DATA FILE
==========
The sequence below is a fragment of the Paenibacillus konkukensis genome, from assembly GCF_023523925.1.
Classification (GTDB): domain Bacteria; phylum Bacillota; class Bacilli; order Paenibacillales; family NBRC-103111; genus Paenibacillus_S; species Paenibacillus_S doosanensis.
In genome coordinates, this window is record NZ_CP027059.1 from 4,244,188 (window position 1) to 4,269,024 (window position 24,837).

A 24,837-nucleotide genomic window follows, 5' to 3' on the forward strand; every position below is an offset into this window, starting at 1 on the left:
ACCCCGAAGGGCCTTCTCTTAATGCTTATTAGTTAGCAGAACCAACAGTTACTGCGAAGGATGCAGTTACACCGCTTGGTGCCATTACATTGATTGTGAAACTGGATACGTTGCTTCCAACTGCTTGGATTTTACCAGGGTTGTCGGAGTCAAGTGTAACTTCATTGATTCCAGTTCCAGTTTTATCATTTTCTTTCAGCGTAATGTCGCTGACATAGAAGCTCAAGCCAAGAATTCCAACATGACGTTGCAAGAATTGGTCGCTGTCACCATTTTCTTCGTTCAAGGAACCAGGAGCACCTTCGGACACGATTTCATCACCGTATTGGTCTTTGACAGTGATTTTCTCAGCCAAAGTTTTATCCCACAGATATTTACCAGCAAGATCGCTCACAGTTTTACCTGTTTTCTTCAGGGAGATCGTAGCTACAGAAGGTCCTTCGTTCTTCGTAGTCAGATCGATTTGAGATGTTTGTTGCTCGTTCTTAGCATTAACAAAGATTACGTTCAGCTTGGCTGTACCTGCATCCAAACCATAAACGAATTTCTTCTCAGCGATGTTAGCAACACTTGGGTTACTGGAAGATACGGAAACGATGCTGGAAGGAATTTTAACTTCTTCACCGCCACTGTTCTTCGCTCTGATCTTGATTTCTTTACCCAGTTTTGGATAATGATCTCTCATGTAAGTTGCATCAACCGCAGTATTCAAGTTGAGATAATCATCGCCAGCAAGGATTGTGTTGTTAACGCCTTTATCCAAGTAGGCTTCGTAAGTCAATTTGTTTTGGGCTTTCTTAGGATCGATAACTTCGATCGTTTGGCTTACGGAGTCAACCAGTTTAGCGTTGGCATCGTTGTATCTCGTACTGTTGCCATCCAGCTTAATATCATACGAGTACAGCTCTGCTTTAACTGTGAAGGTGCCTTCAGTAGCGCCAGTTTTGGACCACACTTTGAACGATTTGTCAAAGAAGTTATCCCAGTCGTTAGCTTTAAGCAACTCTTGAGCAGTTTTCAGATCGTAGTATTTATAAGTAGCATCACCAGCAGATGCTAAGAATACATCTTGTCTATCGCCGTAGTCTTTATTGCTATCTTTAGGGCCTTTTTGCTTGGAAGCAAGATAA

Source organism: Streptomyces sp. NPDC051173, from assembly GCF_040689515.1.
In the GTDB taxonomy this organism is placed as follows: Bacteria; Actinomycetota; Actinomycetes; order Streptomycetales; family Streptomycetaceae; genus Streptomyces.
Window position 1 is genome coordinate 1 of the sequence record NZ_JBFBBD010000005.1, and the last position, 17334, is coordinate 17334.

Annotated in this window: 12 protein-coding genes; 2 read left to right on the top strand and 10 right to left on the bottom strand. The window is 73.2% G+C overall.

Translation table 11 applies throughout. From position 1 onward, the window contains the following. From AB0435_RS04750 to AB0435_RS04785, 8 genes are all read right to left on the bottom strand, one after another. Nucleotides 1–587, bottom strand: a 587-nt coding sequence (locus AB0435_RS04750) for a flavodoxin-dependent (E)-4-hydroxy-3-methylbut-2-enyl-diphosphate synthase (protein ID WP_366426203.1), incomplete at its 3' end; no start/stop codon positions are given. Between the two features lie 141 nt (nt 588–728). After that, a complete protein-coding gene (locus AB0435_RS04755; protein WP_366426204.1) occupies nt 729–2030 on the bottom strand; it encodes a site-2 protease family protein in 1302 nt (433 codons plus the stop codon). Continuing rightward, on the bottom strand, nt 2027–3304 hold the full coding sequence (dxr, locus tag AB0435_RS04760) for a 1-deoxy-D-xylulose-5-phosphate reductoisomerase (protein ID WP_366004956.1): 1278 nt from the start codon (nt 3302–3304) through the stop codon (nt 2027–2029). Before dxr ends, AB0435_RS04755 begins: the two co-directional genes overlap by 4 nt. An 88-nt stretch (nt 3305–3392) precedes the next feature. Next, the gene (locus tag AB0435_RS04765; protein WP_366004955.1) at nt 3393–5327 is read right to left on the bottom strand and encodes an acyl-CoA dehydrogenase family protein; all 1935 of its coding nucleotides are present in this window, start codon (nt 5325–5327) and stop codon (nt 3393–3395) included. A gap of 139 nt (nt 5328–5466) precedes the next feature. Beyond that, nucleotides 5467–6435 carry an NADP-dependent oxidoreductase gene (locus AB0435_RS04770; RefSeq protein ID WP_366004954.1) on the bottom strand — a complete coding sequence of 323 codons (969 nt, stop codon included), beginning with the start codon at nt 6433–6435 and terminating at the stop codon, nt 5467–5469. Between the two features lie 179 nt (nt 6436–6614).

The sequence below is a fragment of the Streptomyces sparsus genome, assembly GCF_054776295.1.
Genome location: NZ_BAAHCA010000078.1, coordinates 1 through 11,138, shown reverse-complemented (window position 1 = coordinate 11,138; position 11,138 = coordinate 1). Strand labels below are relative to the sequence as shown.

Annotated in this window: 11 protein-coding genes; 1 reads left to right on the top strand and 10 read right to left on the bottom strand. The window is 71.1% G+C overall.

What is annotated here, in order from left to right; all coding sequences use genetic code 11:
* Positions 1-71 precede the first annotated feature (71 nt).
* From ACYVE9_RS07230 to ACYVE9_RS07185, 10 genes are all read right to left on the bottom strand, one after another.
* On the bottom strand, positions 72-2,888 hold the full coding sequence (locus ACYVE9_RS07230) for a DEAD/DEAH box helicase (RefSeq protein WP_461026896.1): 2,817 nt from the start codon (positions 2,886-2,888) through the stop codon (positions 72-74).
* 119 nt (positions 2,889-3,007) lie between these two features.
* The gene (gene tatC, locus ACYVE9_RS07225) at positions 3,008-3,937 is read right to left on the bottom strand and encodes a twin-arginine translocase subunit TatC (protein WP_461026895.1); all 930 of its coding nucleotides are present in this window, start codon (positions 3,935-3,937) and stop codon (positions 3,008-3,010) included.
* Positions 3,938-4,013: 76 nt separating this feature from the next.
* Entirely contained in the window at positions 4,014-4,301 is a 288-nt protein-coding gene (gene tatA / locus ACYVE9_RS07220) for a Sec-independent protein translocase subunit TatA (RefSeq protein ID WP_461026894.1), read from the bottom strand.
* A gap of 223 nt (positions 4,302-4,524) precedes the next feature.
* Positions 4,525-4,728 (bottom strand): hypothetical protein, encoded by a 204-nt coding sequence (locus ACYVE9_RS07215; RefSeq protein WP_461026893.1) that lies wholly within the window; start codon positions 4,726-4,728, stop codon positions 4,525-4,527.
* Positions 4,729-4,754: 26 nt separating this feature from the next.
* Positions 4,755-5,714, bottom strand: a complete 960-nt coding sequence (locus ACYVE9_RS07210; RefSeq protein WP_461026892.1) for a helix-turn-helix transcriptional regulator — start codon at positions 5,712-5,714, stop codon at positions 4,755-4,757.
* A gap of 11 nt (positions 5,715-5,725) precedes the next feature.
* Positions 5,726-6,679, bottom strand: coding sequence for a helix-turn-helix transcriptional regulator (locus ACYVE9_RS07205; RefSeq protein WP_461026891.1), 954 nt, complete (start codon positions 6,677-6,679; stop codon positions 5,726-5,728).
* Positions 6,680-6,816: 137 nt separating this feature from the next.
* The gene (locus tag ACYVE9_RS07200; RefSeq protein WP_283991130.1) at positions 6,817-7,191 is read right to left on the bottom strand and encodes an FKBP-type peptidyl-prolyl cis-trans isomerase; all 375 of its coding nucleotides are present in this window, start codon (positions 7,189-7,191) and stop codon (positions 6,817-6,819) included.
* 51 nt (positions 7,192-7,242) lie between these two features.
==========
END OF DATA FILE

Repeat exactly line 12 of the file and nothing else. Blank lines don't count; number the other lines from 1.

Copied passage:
Genome location: NZ_BAAHCA010000078.1, coordinates 1 through 11,138, shown reverse-complemented (window position 1 = coordinate 11,138; position 11,138 = coordinate 1). Strand labels below are relative to the sequence as shown.